Despite throwing everything but the kitchen sink at him in the election, Prosser defeated Kloppenburg, who had claimed a narrow victory on the night of the election before all of the votes had been canvassed and certified. Kloppenburg refused to concede when the final tally showed Prosser the victor; instead, she and Democratic partisans suggested voter fraud and not the will of the people had produced a Prosser victory. After a contested recount proceeding, Prosser was declared the clear winner in the race by several thousand votes. The only known case of voter fraud in the race was that of an Indiana man, Tommy Schrader, a Democratic candidate for a council seat in Allen County who somehow managed to register and vote in the election while temporarily residing in a Green Bay homeless shelter. Allen Co. Democrats moved swiftly to remove Schrader from the ballot after he won his primary election campaign for council to avoid drawing further attention to the case, particularly while the Charlie White election contest proceeding of the Democratic Party was still in progresss. Some have questioned whether their swift action violated Schrader's right to be heard on the allegation that he was not legally residing in Allen County when he ran in the May primary. As far as I can discern, Wisconsin officials have shown no interest in looking into the Schrader matter.
More than a month after the election, the Wisconsin Supreme Court narrowly upheld the constitutionality of a collective bargaining law that had led to a long and sustained walkout by Democratic members of the legislature to block its passage with Prosser siding with the majority of justices backing Gov. Walker's new law to help check government spending, while Bradley and Abrahamson sided with the minority on the court who would have upheld a lower court ruling striking it down. Apparently there was much dissension among the justices over the release of their decision. Abrahamson, as chief justice, suggested the opinion might not be ready for release for another month, which angered Prosser and the other justices who noted the urgency in having resolution of the case before the legislature concluded its budget. What happened next has become a bit of a he said, she said matter.
What is known is that Bradley began spreading a tale of being strangled by Prosser during an angry confrontation in front of other justices. Interestingly, Bradley never filed a complaint or pressed for criminal charges. She instead waited ten days after the alleged incident occurred and following a leak to supportive members of the media to release a statement.
"The facts are that I was demanding that he get out of my office and he put his hands around my neck in anger in a chokehold," she said. "Those are the facts and you can try to spin those facts and try to make it sound like I ran up to him and threw my neck into his hands, but that's only spin.Prosser has declared his innocence and refused to comment further on the matter that is now under investigation by the Dane County Sheriff's department in Madison. Other sources familiar with the altercation say it was Bradley who charged Prosser with fists raised and that he had simply tried to repel her attack. According to the alternative account, Prosser merely placed his hands in a defensive manner on Bradley to restrain her while another justice separated her from Prosser. According to that account, Bradley accused Prosser on the spot of trying to choke her, while another justice spoke up and said, "You were not choked."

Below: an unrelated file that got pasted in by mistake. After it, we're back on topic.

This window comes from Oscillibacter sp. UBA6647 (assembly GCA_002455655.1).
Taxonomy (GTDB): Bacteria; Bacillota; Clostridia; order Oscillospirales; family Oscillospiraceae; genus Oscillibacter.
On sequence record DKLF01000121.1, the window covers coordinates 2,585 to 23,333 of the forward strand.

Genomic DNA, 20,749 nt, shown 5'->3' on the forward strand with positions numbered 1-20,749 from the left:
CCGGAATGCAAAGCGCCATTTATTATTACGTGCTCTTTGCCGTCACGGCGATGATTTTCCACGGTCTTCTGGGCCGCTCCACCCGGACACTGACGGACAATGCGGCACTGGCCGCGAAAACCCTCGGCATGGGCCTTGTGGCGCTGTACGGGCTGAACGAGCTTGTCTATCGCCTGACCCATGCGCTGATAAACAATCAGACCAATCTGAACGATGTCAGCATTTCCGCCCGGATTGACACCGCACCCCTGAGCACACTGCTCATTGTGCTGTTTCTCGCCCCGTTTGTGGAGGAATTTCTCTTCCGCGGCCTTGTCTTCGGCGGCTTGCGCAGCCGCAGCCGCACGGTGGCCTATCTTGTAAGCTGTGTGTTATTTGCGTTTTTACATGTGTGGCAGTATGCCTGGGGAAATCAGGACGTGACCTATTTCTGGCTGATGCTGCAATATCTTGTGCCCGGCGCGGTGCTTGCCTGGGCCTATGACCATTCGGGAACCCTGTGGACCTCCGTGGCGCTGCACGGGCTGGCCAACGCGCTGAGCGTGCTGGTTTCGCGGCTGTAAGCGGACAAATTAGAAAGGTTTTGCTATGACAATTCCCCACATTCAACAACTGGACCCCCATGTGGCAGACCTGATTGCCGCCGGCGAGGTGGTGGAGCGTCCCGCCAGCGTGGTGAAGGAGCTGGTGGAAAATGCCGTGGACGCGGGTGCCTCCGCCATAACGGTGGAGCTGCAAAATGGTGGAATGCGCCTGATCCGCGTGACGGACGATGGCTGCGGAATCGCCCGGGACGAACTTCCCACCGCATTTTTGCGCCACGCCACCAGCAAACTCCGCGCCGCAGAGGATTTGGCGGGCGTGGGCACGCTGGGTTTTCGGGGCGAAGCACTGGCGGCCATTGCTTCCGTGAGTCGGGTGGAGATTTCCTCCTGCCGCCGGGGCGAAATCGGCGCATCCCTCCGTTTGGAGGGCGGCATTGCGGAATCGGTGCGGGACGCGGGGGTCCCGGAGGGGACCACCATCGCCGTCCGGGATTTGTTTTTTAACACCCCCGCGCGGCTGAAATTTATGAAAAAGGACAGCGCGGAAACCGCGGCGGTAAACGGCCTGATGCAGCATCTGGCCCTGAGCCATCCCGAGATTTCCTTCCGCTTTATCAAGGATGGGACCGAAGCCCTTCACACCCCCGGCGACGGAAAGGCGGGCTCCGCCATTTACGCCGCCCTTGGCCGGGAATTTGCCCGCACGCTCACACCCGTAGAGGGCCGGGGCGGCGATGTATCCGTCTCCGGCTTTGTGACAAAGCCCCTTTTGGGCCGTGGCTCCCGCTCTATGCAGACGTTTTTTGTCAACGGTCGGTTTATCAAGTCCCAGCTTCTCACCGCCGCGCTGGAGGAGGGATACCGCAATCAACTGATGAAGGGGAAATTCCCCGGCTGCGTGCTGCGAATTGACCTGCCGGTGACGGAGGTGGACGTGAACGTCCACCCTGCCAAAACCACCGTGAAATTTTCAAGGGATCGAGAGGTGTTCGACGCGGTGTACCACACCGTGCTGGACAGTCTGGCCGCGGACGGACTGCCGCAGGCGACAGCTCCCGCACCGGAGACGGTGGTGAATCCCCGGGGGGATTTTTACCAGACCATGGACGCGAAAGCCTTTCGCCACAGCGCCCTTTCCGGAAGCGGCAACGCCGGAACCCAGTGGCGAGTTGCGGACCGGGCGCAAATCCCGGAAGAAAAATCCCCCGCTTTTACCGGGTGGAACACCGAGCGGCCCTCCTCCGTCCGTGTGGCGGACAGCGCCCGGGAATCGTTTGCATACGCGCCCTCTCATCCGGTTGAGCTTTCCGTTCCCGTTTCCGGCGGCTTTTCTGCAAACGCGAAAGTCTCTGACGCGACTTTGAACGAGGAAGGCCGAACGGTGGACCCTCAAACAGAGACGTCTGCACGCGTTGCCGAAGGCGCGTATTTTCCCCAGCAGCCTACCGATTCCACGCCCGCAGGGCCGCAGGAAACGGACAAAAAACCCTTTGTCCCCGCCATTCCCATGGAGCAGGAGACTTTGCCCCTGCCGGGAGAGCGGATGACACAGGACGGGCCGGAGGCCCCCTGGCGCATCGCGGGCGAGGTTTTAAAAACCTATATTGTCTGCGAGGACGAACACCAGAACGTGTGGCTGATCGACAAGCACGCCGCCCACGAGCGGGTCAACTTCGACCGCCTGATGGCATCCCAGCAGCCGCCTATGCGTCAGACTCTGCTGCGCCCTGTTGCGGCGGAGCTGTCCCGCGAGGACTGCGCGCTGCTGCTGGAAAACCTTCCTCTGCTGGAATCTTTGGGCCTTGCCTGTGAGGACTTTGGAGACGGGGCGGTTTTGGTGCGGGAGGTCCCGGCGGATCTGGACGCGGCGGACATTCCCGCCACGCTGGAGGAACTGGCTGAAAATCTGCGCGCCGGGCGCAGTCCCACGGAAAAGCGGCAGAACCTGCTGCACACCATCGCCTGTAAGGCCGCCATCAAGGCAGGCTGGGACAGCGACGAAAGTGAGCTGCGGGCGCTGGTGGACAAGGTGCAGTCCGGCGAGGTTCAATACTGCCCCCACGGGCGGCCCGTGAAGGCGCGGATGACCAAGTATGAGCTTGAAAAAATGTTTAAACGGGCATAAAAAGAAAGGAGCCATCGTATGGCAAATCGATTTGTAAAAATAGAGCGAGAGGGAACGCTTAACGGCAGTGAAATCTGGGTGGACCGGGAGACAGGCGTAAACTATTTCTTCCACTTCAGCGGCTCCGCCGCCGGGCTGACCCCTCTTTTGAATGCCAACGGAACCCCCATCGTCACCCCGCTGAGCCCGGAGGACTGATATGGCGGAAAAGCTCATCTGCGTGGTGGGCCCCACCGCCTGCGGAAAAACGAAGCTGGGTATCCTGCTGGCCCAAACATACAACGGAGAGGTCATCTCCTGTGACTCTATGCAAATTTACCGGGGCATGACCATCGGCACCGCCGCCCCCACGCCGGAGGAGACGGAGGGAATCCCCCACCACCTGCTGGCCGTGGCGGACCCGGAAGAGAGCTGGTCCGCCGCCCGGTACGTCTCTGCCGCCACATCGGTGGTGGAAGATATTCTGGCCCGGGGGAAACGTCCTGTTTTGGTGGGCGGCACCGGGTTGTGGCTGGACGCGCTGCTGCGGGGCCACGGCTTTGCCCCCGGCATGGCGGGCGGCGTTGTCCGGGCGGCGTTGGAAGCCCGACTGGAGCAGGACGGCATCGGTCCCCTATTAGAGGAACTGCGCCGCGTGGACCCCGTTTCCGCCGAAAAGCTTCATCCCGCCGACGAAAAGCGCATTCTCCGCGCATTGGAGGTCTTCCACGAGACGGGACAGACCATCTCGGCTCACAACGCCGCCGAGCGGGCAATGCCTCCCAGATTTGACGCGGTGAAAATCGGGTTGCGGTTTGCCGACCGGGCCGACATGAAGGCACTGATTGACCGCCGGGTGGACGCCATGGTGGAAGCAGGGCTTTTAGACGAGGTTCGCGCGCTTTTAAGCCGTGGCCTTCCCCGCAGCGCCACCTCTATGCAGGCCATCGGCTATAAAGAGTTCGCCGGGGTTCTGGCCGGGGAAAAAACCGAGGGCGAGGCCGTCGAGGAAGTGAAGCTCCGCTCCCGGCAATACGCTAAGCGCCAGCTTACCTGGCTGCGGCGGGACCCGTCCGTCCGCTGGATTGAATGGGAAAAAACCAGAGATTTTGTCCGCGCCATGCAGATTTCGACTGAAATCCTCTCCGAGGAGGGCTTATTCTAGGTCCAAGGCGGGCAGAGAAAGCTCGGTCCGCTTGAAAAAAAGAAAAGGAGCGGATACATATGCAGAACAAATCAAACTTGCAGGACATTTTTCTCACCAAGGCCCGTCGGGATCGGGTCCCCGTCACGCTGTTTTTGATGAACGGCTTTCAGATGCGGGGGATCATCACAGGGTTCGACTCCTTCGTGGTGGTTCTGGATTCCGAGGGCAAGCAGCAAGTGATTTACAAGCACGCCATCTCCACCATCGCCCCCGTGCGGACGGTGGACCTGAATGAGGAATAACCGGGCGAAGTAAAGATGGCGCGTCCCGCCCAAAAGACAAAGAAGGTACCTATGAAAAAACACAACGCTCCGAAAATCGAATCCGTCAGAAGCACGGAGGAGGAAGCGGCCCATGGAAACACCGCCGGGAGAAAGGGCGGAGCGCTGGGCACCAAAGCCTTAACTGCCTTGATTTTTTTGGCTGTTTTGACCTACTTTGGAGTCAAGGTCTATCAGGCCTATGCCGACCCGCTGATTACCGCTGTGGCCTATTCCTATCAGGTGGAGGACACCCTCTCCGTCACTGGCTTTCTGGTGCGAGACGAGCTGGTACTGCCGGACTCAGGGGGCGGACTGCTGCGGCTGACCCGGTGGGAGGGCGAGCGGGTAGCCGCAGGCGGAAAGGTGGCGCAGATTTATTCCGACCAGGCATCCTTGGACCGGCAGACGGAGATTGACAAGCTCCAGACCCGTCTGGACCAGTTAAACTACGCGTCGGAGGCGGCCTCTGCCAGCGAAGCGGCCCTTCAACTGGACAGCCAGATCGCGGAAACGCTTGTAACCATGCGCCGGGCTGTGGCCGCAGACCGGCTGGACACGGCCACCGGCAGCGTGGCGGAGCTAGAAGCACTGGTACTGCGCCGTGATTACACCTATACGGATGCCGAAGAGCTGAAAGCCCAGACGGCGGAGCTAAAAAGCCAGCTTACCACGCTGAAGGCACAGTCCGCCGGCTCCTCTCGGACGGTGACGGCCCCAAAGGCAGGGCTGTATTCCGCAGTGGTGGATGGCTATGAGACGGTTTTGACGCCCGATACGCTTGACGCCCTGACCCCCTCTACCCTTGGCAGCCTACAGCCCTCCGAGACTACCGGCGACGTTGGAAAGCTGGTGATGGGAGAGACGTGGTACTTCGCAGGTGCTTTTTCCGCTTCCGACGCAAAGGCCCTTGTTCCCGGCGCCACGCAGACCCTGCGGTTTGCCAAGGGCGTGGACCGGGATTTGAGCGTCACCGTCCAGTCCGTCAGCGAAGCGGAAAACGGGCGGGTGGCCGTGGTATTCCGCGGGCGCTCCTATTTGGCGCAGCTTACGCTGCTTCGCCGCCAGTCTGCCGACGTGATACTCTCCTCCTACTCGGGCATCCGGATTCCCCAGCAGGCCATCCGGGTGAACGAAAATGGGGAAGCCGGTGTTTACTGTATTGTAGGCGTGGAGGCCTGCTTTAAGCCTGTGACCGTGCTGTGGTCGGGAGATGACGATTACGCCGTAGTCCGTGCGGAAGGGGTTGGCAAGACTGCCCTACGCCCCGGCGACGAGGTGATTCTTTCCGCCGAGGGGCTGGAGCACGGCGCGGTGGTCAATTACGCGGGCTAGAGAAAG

"Matters of abusive behavior in the workplace aren't resolved by competing press releases," she said.
"I'm confident the appropriate authorities will conduct a thorough investigation of this incident involving abusive behavior in the workplace."
What strikes me is that this is a case of one side being unable to accept defeat and conducting nothing short of guerrilla warfare against the opponent to get what they want by hook or crook. Indiana Democrats put forth a set of damning facts aimed at defeating Charlie White in last fall's election. When that failed to move voters, they belatedly contested his eligibility to run for office and succeeded in getting a special prosecutor hungry enough for good-paying work for him and his son that he managed to turn a ham sandwich into a multi-count criminal indictment against White on charges unlike any other Indiana politician has been forced to defend against. The special prosecutor, realizing some might accuse him of doing precisely the same thing he was accusing White of doing, rushed down to the courthouse in the middle of the grand jury proceedings to update his own registered voting address. The Recount Commission unanimously found in White's favor but the name-calling and the specious criminal case against him goes on.
Similarly, Justice Prosser won an election straight up despite all the barbs and mud thrown his way. Post-election challenges failed so now they're building a criminal case against him manufactured by the very person who was trying desperately to oust him from the court in this year's election. And you knew it, the person doing the investigating endorsed Prosser's political opponent in the election. We shouldn't be at all surprised by any of this. After all, we elected a president in 2008 who was trained and schooled in the "get in their faces" approach by his mentor, Saul Alinsky, the modern day founder of the radical left's approach to "in your face" community organizing to advance their socialist agenda.